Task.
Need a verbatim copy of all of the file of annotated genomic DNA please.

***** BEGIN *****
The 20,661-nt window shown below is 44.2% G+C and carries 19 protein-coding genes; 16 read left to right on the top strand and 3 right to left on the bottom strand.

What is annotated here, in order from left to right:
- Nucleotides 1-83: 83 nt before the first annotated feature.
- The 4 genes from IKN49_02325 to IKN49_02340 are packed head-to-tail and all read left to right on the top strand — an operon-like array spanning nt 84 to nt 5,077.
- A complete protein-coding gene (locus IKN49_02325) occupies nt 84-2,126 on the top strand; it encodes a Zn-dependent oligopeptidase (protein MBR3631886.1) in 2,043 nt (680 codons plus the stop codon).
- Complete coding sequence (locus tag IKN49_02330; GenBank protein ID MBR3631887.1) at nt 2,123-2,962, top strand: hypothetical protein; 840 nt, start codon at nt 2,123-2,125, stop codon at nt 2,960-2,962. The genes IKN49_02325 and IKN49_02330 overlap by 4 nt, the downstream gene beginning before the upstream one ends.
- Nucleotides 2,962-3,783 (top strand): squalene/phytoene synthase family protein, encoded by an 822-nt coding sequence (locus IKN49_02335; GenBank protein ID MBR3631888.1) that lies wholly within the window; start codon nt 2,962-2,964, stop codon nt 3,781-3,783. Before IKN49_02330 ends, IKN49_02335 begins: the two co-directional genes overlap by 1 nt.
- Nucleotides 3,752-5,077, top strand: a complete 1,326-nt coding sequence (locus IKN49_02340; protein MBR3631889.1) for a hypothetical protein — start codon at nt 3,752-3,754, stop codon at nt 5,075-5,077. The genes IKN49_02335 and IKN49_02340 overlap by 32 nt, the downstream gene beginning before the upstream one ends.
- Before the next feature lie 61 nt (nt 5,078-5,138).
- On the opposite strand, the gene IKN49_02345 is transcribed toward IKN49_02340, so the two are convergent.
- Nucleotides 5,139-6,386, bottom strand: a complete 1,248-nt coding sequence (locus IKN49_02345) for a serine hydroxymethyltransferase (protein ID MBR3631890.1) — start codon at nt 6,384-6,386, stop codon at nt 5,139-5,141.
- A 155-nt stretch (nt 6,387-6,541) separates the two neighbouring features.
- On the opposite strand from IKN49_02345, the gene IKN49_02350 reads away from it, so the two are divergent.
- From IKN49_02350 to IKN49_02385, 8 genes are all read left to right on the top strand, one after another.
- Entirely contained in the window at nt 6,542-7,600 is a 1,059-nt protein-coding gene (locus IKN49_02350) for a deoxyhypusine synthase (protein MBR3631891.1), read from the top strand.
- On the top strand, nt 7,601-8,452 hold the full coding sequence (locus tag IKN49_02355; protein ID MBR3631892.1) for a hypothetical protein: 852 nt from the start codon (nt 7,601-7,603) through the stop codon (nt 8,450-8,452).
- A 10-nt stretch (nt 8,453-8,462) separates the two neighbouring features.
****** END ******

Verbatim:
The 20,661-nt window shown below is 44.2% G+C and carries 19 protein-coding genes; 16 read left to right on the top strand and 3 right to left on the bottom strand.

What is annotated here, in order from left to right:
- Nucleotides 1-83: 83 nt before the first annotated feature.
- The 4 genes from IKN49_02325 to IKN49_02340 are packed head-to-tail and all read left to right on the top strand — an operon-like array spanning nt 84 to nt 5,077.
- A complete protein-coding gene (locus IKN49_02325) occupies nt 84-2,126 on the top strand; it encodes a Zn-dependent oligopeptidase (protein MBR3631886.1) in 2,043 nt (680 codons plus the stop codon).
- Complete coding sequence (locus tag IKN49_02330; GenBank protein ID MBR3631887.1) at nt 2,123-2,962, top strand: hypothetical protein; 840 nt, start codon at nt 2,123-2,125, stop codon at nt 2,960-2,962. The genes IKN49_02325 and IKN49_02330 overlap by 4 nt, the downstream gene beginning before the upstream one ends.
- Nucleotides 2,962-3,783 (top strand): squalene/phytoene synthase family protein, encoded by an 822-nt coding sequence (locus IKN49_02335; GenBank protein ID MBR3631888.1) that lies wholly within the window; start codon nt 2,962-2,964, stop codon nt 3,781-3,783. Before IKN49_02330 ends, IKN49_02335 begins: the two co-directional genes overlap by 1 nt.
- Nucleotides 3,752-5,077, top strand: a complete 1,326-nt coding sequence (locus IKN49_02340; protein MBR3631889.1) for a hypothetical protein — start codon at nt 3,752-3,754, stop codon at nt 5,075-5,077. The genes IKN49_02335 and IKN49_02340 overlap by 32 nt, the downstream gene beginning before the upstream one ends.
- Before the next feature lie 61 nt (nt 5,078-5,138).
- On the opposite strand, the gene IKN49_02345 is transcribed toward IKN49_02340, so the two are convergent.
- Nucleotides 5,139-6,386, bottom strand: a complete 1,248-nt coding sequence (locus IKN49_02345) for a serine hydroxymethyltransferase (protein ID MBR3631890.1) — start codon at nt 6,384-6,386, stop codon at nt 5,139-5,141.
- A 155-nt stretch (nt 6,387-6,541) separates the two neighbouring features.
- On the opposite strand from IKN49_02345, the gene IKN49_02350 reads away from it, so the two are divergent.
- From IKN49_02350 to IKN49_02385, 8 genes are all read left to right on the top strand, one after another.
- Entirely contained in the window at nt 6,542-7,600 is a 1,059-nt protein-coding gene (locus IKN49_02350) for a deoxyhypusine synthase (protein MBR3631891.1), read from the top strand.
- On the top strand, nt 7,601-8,452 hold the full coding sequence (locus tag IKN49_02355; protein ID MBR3631892.1) for a hypothetical protein: 852 nt from the start codon (nt 7,601-7,603) through the stop codon (nt 8,450-8,452).
- A 10-nt stretch (nt 8,453-8,462) separates the two neighbouring features.